By Daniella Walsh, Special to the Independent
Two half-spheres covered with sky-blue and white triangles now grace what was once a graffiti-covered, gray cement retaining wall beneath the Cliff Restaurant near downtown Laguna Beach.
Titled “Main Beach Mandala” by its creator, Jeff Lavinsky, they are meant to evoke dream catchers, a Native American construct. Now, the mural installed in recent weeks without the land owner’s permission has become a magnet for passersby, but also a source of controversy.
Though the artwork is located on private property overlooking a public beach, neither city code enforcement officials nor the city’s cultural arts management sanctioned it.
Last week, Lavinsky said he learned that code enforcement officials intended to paint out his work by Jan. 29 because it lacked a permit. The artist learned of the threat in a letter from Sarah Reid, a representative of the property’s owner and her mother, Naelda Merritt, of Porterville, Calif.
“Mandala” is safe for now since Lavinsky, albeit post installation, initiated the process of securing the required permit. Its fate is to be decided during the Feb. 12 arts commission meeting, he said.
In an email to the artist, Reid said, “my mother was never contacted and asked if it was ok to paint the murals.” She informed him that Sian Poeschl, the city’s arts manager, let her know that authorization would be fairly easy to obtain and free of charge.
Reid also expressed concern regarding the upkeep of the work, which Lavinsky agreed to undertake. She noted a second older mural, also unauthorized, is nearby.
“We are ok with these murals; in fact they are very pretty. As I understand it you painted the geometrical one and another artist painted the other. We are in the process of finding out whether my mom is responsible for both of the murals or only yours, which happens to be on her property…” she wrote. The other painting is older, a representational piece by a different artist done on a separate slab of cement not located on the Merritt property. It rests on the sand below.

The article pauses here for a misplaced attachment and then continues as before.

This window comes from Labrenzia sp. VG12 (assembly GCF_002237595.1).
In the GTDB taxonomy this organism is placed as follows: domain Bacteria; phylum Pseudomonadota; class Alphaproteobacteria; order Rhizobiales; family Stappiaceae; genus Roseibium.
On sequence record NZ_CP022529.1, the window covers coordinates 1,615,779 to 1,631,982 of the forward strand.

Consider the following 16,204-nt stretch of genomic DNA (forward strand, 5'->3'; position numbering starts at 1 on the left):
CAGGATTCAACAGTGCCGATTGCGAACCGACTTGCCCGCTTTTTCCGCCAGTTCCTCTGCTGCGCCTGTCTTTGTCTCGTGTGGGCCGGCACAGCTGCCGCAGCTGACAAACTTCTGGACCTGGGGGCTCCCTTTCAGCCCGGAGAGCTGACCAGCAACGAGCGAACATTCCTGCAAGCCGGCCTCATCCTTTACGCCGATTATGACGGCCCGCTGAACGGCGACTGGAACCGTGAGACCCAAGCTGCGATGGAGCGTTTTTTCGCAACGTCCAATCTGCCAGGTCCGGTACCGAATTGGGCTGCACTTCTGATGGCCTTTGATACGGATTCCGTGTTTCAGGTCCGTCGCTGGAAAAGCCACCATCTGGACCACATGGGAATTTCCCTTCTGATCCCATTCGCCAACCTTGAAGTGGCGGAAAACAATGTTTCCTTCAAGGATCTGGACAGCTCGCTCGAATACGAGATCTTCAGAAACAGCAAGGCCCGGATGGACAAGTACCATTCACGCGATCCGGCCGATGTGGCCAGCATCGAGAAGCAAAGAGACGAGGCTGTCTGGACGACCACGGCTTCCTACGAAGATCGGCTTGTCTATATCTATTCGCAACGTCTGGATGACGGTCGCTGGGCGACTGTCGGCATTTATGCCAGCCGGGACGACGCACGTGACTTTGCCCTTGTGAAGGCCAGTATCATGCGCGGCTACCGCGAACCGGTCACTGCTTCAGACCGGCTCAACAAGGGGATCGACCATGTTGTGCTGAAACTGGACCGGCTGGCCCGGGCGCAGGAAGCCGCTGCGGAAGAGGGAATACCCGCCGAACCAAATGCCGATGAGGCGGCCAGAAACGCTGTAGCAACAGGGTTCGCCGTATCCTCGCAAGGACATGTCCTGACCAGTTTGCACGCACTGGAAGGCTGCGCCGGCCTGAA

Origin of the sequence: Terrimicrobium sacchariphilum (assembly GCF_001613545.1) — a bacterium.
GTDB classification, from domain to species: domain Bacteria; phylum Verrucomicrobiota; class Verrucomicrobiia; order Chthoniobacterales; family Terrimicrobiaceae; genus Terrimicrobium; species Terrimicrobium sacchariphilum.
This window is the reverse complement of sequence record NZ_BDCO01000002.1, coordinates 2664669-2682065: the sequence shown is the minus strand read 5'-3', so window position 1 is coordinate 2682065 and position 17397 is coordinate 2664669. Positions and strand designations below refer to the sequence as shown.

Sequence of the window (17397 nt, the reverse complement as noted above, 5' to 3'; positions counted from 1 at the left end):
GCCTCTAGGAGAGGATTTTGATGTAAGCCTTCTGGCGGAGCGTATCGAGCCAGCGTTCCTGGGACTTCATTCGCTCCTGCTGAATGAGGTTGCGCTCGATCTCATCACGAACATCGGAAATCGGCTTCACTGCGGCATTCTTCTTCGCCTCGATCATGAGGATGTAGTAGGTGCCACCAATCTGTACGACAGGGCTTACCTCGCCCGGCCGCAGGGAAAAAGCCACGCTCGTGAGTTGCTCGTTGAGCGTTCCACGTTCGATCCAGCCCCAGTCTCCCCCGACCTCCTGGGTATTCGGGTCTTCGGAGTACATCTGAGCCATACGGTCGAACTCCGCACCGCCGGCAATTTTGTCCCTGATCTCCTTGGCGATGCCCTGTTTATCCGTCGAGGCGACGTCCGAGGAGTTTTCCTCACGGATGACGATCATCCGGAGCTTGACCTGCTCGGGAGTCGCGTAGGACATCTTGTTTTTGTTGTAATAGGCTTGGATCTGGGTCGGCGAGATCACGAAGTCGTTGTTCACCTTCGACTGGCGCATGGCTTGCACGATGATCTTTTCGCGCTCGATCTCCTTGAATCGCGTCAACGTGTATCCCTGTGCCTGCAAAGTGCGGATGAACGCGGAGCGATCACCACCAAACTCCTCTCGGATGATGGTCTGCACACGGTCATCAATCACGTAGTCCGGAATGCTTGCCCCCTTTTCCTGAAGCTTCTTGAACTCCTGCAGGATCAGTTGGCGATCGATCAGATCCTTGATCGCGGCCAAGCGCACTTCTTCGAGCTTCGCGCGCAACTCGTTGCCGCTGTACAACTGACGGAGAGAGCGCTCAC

A Laguna Beach painter and four-year Sawdust Festival exhibitor, Lavinsky created his first mural in the city as a commission by local community activist and mural proponent Bruce Hopping in 1998. Located at St. Ann’s Drive, it featured whales and dolphins. “Then there were no permits, no problems,” recalled Lavinsky, adding that his work was eventually painted over by another artist.
Lavinsky began “Mandala” late last year encouraged by Adam Casper, a local arts entrepreneur. Casper coordinated approvals with property owners for two other ill-fated, non-permitted murals in Laguna in 2015; the “Charming” mural located on a North Coast Highway apartment building and the “Wonder” wall on a pet supply store. Both were created by British muralist Ben Eine. “Wonder” was painted out by a building manager within weeks of its completion and “Charming” painted over when the building changed hands in 2017.
“We were walking our dogs and we looked at this dilapidated wall on Main Beach and felt we needed to do something about it because Laguna Beach is considered a luxury town,” said Casper. “We did the installation over Christmas and New Year’s as a holiday gift of beautiful color to Laguna Beach.”
Casper and Lavinsky met at the Sawdust Festival and immediately hit common ground. “We both feel that it’s disturbing that murals are not readily tolerated here even though they have a place in this art colony. Perhaps it needs to be re-branded, and I am more than happy to help,” said Casper.
“We can work fast. ‘Mandala’ went up in two days, and people were amazed how we had gotten up there—art ninjas,” he quipped, declining further explanations. “What we usually do is to never ask permission, but happily seek forgiveness for a beautiful piece of art.”
Casper, a New York City native, has worked with renowned street artist-muralists such as the elusive Banksy. He also played a role in organizing two murals for the Sawdust Festival. “Heritage,” a Native American-themed mural by Roland Berry, commemorated the festival’s 50th anniversary and is now located inside the festival grounds. Last year, “Message in a Bottle” by the artist Bandit, focused on environmental ocean concerns.
Meanwhile, Reid informed Lavinsky that “Mandela” likely will not remain in perpetuity. She predicted that the concrete wall will eventually be removed. “Perhaps at that time we can figure out a way to get it into your possession at a different location,” she wrote.
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